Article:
MALDEF and twelve other LGBTQ, Latino, and Asian American advocacy and civil rights organizations recently sent a letter to President Obama, urging him to ensure that any affirmative relief for undocumented immigrants does not unfairly exclude members of the LGBTQ community. The letter comes in response to ongoing discussion surrounding the President’s announcement that his Administration is exploring avenues to provide affirmative relief to many of the undocumented in light of congressional inaction.
“Even as our country makes great strides in eliminating discrimination against the LGBTQ community in laws governing marriage and family, our policies must recognize the ongoing effects of such discrimination where it continues and where it has only recently been removed,” stated Thomas A. Saenz, MALDEF President and General Counsel. “In implementing appropriate affirmative relief, the Administration must not allow the inexcusable inaction of the Congress to result in leaving any contributing immigrant behind.”
Specifically, the letter urges the President to take two actions that would represent significant strides in alleviating the threat of deportation for over 267,000 undocumented LGBTQ individuals currently in the country: provide affirmative relief for individuals who have long-term residency in the United States but may not have state-recognized familial relationships with citizens, lawful permanent residents (LPR), or Deferred Action for Childhood Arrivals (DACA) holders; and promulgate flexible criminal background requirements in light of the high conviction rates of undocumented LGBTQ immigrants for “survival crimes.”
The letter expands on the ways in which the LGBTQ population would be disproportionately excluded by requirements to have qualifying relatives or by overly stringent criminal ineligibility standards. Many LGBTQ individuals reside in states that do not recognize same-sex marriage or that maintain formal or informal barriers to LGBTQ adoption, and whose family ties are considered “legal strangers” in many states. Even in states that are eliminating longstanding discrimination in marriage and family laws, the recency of these developments have made it significantly more difficult for undocumented LGBTQ immigrants to have accumulated family ties since their arrival in the United States.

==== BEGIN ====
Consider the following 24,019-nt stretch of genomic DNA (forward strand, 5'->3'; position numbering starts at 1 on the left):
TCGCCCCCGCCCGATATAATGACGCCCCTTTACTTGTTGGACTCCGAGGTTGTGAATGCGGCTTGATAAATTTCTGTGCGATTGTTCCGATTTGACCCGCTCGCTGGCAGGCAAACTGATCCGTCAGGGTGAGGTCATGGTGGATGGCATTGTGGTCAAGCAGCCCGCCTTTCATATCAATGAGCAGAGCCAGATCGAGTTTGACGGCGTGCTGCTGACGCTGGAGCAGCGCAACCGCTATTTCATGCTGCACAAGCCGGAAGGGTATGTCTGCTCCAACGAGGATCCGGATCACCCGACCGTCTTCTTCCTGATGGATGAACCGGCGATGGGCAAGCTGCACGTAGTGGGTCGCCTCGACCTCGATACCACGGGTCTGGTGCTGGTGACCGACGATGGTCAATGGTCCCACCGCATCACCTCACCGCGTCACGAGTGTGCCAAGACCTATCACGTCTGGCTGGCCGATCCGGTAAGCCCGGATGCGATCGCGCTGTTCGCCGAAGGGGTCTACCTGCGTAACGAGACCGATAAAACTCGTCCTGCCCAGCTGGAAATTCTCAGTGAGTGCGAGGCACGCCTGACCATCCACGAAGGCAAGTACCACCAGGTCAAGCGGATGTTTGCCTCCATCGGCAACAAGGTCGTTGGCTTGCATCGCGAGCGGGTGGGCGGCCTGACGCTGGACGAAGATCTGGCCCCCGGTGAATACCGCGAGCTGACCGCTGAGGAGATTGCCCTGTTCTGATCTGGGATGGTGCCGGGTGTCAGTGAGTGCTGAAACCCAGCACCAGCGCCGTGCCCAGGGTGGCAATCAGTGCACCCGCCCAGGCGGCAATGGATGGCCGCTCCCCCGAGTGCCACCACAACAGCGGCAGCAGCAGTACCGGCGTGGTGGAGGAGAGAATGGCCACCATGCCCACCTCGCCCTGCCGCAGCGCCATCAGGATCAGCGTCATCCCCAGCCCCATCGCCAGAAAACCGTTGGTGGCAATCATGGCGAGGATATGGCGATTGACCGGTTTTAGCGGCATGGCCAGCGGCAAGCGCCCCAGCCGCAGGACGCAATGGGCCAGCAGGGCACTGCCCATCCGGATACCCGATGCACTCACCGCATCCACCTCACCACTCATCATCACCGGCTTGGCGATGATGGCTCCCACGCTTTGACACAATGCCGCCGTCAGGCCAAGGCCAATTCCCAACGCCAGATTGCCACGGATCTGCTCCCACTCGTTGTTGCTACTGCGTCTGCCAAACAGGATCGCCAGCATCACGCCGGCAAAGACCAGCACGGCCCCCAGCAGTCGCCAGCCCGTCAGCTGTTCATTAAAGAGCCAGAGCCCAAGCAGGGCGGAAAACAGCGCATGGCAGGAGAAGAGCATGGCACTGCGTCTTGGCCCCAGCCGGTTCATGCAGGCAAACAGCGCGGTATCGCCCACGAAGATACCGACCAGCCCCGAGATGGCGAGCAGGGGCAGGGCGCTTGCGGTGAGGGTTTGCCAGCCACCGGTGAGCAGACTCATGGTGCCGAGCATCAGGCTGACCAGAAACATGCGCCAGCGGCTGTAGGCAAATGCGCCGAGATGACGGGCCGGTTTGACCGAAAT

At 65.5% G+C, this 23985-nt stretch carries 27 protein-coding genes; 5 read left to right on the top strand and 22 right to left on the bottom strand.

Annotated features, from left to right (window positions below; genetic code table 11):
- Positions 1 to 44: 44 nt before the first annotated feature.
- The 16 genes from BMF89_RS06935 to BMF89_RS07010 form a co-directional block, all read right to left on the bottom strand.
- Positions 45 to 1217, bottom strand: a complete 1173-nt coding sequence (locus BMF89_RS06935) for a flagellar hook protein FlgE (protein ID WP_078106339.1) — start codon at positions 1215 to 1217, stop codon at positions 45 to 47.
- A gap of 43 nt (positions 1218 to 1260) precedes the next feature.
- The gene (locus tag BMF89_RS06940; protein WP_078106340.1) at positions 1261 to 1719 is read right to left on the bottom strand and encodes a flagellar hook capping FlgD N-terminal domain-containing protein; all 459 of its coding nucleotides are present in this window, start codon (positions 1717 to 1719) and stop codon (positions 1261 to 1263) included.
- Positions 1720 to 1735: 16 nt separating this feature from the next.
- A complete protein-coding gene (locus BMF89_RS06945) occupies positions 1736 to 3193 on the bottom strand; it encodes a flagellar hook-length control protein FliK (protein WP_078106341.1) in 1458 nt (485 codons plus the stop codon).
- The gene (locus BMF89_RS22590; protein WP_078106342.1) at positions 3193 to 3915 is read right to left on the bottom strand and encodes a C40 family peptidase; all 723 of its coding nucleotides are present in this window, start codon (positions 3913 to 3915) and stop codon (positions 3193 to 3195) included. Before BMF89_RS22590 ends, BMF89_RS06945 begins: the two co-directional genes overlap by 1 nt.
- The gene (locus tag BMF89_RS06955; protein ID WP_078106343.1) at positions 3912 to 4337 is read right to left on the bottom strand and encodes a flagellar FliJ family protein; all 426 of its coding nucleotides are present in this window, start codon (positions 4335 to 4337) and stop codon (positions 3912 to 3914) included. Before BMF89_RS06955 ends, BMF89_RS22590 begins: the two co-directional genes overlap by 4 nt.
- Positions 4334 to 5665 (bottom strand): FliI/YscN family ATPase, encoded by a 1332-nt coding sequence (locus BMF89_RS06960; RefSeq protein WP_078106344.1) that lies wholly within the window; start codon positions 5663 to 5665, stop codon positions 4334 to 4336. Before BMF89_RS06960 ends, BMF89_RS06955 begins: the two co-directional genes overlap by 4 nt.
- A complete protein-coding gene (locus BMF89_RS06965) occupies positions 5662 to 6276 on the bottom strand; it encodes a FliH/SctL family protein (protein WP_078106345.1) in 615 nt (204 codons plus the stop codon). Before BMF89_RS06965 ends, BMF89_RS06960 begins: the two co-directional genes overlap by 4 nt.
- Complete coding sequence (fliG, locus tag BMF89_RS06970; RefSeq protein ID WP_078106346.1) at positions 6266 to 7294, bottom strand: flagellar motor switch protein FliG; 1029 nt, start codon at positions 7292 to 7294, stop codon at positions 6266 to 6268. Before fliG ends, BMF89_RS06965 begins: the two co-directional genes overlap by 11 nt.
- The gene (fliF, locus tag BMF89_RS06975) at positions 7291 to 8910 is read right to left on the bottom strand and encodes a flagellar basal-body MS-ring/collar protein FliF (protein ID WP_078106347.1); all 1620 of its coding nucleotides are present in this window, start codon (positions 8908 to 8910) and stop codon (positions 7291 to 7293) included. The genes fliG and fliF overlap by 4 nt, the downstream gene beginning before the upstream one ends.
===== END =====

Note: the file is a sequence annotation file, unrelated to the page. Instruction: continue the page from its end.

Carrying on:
Criminal ineligibility standards must be flexible because of the unique circumstances of many in the LGBTQ community. Survival crimes, sometimes related to sex work or homelessness, can result in convictions and felonies. According to the National Transgender Discrimination Survey (NTDS), eleven percent of transgender individuals report participating in sex work, which is significantly higher than the one percent for all women in the United States. Participation in the street economy stems from persecution, abuse, and lack of job opportunities and stable housing.
“While providing affirmative relief to undocumented immigrants with family ties is commendable, applying this approach exclusively would disproportionately exclude the over 267,000 undocumented LGBTQ immigrants in the country who are less able to establish those qualifying relationships. Inclusive affirmative relief is particularly critical for LGBTQ immigrants, who often face systemic abuse while in immigration detention, including excessive solitary confinement, repeated sexual assault, and inadequate medical care,” said Jose Magaña-Salgado, MALDEF Legislative Staff Attorney.
The following organizations joined MALDEF as signatories on the letter:
Asian Americans Advancing Justice
Familia: Trans Queer Liberation Movement
League of United Latin American Citizens
National Center for Lesbian Rights
National Center for Transgender Equality
National Gay and Lesbian Task Force
National Latina Institute for Reproductive Health
National Latino GLBT History Project
National Queer Asian Pacific Islander Alliance